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$40,800 bid to name butterfly after a loved one


New York : An unidentified person bid $40,800 for the naming rights of a new species of butterfly — and scientists will use the money to continue their research.

Researchers at the University of Florida discovered the new owl butterfly in Mexico’s Sonoran desert earlier this year and decided, in a first, to offer its naming rights in an online auction.

The new butterfly’s scientific name is Opsiphanes blythekitzmillerae, but its popular name, chosen by the winning bidder, is Minerva — in memory of Margery Minerva Blythe Kitzmiller of Ohio.

“She was known as Minerva, or “Bango” to her grandchildren,” said Florida Museum Development Director Beverly Sensbach.

“She was an extremely creative person who wrote poetry, played piano and sang, and her grandchildren wanted to honour her by naming this beautiful new butterfly in her memory.”

Details of the new find appear in this week’s issue of the Bulletin of the Allyn Museum, a peer-reviewed journal.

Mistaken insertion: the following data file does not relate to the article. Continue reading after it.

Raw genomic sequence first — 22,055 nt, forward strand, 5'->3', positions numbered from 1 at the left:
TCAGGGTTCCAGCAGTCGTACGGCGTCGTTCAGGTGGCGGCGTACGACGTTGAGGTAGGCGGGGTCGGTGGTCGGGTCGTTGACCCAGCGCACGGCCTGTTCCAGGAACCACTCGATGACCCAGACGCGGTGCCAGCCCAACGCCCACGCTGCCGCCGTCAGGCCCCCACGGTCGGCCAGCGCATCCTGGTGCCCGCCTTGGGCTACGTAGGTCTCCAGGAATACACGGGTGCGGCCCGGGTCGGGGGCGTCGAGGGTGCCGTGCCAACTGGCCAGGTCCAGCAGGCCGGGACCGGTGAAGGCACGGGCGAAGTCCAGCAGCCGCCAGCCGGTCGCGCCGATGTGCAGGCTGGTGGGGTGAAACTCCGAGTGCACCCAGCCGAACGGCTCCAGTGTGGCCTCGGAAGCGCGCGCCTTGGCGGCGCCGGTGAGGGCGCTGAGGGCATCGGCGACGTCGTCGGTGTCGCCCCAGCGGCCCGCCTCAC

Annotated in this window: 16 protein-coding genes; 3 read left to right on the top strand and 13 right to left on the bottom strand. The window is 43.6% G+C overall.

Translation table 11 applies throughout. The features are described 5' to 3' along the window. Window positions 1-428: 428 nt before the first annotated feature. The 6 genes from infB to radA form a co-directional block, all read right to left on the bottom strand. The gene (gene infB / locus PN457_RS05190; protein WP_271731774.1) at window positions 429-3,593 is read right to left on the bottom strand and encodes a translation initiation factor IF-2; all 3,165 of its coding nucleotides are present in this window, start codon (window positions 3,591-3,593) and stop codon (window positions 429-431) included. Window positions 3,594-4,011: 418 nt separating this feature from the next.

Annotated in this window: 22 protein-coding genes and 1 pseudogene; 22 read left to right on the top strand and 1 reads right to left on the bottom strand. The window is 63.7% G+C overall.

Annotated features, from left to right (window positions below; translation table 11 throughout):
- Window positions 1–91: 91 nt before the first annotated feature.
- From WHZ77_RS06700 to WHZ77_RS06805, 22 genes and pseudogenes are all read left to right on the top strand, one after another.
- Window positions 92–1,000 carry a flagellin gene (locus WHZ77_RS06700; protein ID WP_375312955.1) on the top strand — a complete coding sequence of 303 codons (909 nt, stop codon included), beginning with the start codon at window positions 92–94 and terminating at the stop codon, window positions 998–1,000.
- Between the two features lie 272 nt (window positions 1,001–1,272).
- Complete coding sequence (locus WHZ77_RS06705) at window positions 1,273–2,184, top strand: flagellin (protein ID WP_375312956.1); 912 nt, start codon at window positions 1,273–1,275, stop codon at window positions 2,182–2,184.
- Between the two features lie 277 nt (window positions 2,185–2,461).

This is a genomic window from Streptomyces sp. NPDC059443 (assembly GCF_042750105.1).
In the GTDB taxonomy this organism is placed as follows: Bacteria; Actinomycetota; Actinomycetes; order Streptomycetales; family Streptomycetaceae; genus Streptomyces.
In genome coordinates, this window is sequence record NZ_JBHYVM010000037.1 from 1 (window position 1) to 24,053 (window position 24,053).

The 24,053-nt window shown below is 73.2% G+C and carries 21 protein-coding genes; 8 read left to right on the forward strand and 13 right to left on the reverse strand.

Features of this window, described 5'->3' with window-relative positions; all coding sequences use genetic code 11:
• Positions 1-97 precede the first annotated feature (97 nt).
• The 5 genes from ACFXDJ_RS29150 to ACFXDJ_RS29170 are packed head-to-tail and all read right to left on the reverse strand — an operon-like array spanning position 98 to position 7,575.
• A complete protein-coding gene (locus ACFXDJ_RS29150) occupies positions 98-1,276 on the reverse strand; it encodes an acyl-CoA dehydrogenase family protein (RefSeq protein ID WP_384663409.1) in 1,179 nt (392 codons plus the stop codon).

“We are extremely appreciative of this gift which will allow us to continue research with our colleagues in Mexico,” said Andrew Warren who, along with George Austin, discovered the butterfly.

Minerva’s discovery is significant because the species is large and colourful, and is the first butterfly from this group to be named in more than 100 years. Most newly discovered species are small and unremarkable because the more noticeable ones were discovered long ago.

Owl butterflies are some of the most familiar and best-known butterflies in the world due to their large size and striking wing eyespots. The new species has a wingspan of about four inches and is a beautiful orange.